"Against this background of such persuasive data some defenders of atomic energy look specious as they deny the obvious negative effects of radiation upon populations. In fact, their reactions include almost complete refusal to fund medical and biological studies, even liquidating government bodies that were in charge of the 'affairs of Chernobyl'. Under pressure from the nuclear lobby, officials have also diverted scientific personnel away from studying the problems caused by Chernobyl."—Professor Dimitro Godzinksy, Ukrainian National Academy of Sciences

The grave effects of those internal emitters, mentioned earlier, are of great concern at Fukushima. It is inaccurate and misleading to use the term "acceptable levels of external radiation" in assessing internal radiation exposures. Confusing the terms "external" and "internal," in terms of radiation, floods the news media with dangerous misinformation at a time when the public worldwide is seeking the truth about radiation's hazards. So let’s talk about that truth on a local level.

When it comes to water supplies, the EPA is only testing for radioactive Iodine-131. There are no readings or data available for cesium, uranium, or plutonium—all of which are being continuously emitted from Fukushima—even though these elements are all much more deadly than Iodine-131. However, we can only work with what they have collected, so I have presented what we know in the below Radiation in the US Water Supply chart.

Water is not the only problem. New EPA data just released on Sunday shows that at least three different milk samples from various parts of the US have tested positive for radioactive Iodine-131 at levels that exceed the EPA maximum thresholds for safety, which is currently set at 3.0 pico Curies per Liter (pCi/l).

In Phoenix, Arizona, a milk sample taken on March 28, 2011, tested at 3.2 pCi/l. In Little Rock, Arkansas, a milk sample taken on March 30, 2011, tested at 8.9 pCi/l, which is almost three times the EPA limit. And, not surprisingly, in Hilo, Hawaii, a milk sample collected on April 4, 2011, tested at 18 pCi/l, a level six times the EPA maximum safety threshold. The same Hawaii sample also tested at 19 pCi/l for Cesium-137, which has a half life of 30 years, and 24 pCi/l for Cesium-134, which has a half life of just over two years.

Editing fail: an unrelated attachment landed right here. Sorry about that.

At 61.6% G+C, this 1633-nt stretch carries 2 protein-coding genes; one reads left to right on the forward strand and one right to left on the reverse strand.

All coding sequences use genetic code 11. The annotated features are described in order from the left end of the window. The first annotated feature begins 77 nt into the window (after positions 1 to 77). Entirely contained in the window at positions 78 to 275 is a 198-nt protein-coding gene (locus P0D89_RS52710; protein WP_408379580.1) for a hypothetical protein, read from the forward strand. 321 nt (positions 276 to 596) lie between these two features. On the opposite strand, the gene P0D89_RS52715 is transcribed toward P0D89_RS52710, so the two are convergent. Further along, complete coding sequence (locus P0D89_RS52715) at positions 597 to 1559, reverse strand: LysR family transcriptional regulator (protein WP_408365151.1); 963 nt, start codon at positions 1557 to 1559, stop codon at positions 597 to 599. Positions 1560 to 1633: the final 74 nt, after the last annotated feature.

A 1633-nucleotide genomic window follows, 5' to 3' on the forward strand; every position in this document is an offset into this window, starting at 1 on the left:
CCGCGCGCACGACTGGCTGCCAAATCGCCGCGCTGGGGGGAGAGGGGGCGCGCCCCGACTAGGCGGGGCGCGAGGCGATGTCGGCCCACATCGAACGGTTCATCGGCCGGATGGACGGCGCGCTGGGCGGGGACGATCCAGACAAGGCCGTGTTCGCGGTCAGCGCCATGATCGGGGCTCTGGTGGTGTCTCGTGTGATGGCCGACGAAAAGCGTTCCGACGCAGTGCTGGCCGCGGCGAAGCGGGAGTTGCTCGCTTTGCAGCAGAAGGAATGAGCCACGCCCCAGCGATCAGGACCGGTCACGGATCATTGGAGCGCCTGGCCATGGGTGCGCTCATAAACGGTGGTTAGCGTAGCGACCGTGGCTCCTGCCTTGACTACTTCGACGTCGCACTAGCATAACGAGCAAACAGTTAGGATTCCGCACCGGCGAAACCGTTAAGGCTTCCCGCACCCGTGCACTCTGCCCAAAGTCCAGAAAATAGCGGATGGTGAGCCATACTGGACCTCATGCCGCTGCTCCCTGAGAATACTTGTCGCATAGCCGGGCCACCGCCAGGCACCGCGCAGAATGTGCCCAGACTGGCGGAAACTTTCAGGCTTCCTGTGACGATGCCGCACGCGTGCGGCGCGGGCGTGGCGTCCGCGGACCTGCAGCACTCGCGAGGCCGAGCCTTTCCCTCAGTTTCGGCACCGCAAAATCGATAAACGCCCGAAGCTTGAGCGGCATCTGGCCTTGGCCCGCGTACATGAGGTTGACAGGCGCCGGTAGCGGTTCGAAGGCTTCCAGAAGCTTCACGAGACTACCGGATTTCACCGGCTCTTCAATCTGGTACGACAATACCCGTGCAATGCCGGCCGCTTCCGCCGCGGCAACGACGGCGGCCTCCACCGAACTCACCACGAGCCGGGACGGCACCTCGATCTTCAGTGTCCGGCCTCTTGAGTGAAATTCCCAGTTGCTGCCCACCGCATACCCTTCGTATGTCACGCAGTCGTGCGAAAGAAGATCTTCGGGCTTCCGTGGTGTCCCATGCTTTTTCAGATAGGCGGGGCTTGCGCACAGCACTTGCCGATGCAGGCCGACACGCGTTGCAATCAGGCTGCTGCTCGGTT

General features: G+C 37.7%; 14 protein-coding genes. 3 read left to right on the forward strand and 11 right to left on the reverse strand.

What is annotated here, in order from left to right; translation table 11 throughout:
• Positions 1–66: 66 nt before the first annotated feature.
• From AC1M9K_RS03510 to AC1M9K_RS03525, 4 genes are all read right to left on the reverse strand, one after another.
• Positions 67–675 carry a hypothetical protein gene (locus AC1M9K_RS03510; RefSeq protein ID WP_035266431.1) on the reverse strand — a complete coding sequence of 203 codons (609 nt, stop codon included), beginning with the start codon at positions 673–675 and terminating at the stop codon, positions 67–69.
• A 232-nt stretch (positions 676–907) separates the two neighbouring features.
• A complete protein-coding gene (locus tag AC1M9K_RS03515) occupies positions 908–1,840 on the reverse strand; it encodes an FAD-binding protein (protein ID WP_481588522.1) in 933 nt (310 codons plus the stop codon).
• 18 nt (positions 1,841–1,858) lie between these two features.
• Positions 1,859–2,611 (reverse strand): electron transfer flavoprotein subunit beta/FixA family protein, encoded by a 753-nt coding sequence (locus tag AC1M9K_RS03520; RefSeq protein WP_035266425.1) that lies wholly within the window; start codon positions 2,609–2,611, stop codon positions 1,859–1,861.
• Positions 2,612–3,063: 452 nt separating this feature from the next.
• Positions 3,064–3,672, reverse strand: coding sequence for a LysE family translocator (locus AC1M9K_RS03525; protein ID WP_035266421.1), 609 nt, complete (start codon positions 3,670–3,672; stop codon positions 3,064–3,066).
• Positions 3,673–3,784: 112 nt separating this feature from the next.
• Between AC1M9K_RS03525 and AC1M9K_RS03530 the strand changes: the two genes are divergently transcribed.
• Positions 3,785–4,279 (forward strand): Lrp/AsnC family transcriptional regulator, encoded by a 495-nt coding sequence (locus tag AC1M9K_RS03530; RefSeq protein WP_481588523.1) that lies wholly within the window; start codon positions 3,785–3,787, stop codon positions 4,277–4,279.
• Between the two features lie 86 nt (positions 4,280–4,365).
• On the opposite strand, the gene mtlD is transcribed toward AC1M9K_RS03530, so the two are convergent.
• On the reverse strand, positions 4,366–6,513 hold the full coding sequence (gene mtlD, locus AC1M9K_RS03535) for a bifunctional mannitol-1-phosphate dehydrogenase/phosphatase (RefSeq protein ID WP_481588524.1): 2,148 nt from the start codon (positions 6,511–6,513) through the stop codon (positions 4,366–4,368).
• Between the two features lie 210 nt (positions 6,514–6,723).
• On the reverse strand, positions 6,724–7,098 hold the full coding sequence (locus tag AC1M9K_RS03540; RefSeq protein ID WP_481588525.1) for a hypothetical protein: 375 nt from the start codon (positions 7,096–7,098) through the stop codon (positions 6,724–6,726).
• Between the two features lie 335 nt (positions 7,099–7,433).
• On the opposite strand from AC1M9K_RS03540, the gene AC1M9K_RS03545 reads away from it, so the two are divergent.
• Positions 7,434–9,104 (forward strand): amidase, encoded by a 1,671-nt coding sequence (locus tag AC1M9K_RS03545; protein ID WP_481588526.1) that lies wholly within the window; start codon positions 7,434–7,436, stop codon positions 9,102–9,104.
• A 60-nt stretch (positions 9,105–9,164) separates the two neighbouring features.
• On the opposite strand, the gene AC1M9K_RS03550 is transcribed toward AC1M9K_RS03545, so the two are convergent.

Why is milk contamination significant? After all, not everyone drinks milk, anyway. Milk is considered a gauge of the overall condition of the food chain because cows consume grass and are exposed to the same elements as food crops and water supplies. So when cows' milk starts testing positive for high levels of radioactive elements, this is indicative of radioactive contamination of the entire food supply.

Radiation continues to leak from the Japanese nuclear plants, and those who advocate atomic energy interests will do their level best to silence or discredit any information that sounds negative about this energy source. Of course, we all know that our standard of living requires a never-ending supply of energy and it has to come from somewhere. That's on the assumption they we keep on living, business as usual.

What if... we began to question the real price we are paying to live in unsustainable homes with energy-devouring lifestyles? What if... we decided that as an investment in the future health of our families, it was essential to start lobbying for ways to decrease our need for the energy supplies that threaten our health and our national security? What if... everyone, on a grassroots level, began demanding affordable zero-energy homes, good public transportation and a fundamental rethinking of our consumption-based economy? If the late John Lennon could imagine a better world, then why not the rest of us?

"The rejection of consumerism arises out of the belief that the meaning of life does not and cannot consist in the consumption and accumulation of material things. The affirmation of simplicity arises out of the recognition that very little is needed to live wellthat abundance is a state of mind, not a quantity of consumer products."—Samuel Alexander, lecturer, Melbourne Law School, and leader of Voluntary Simplicity movement (see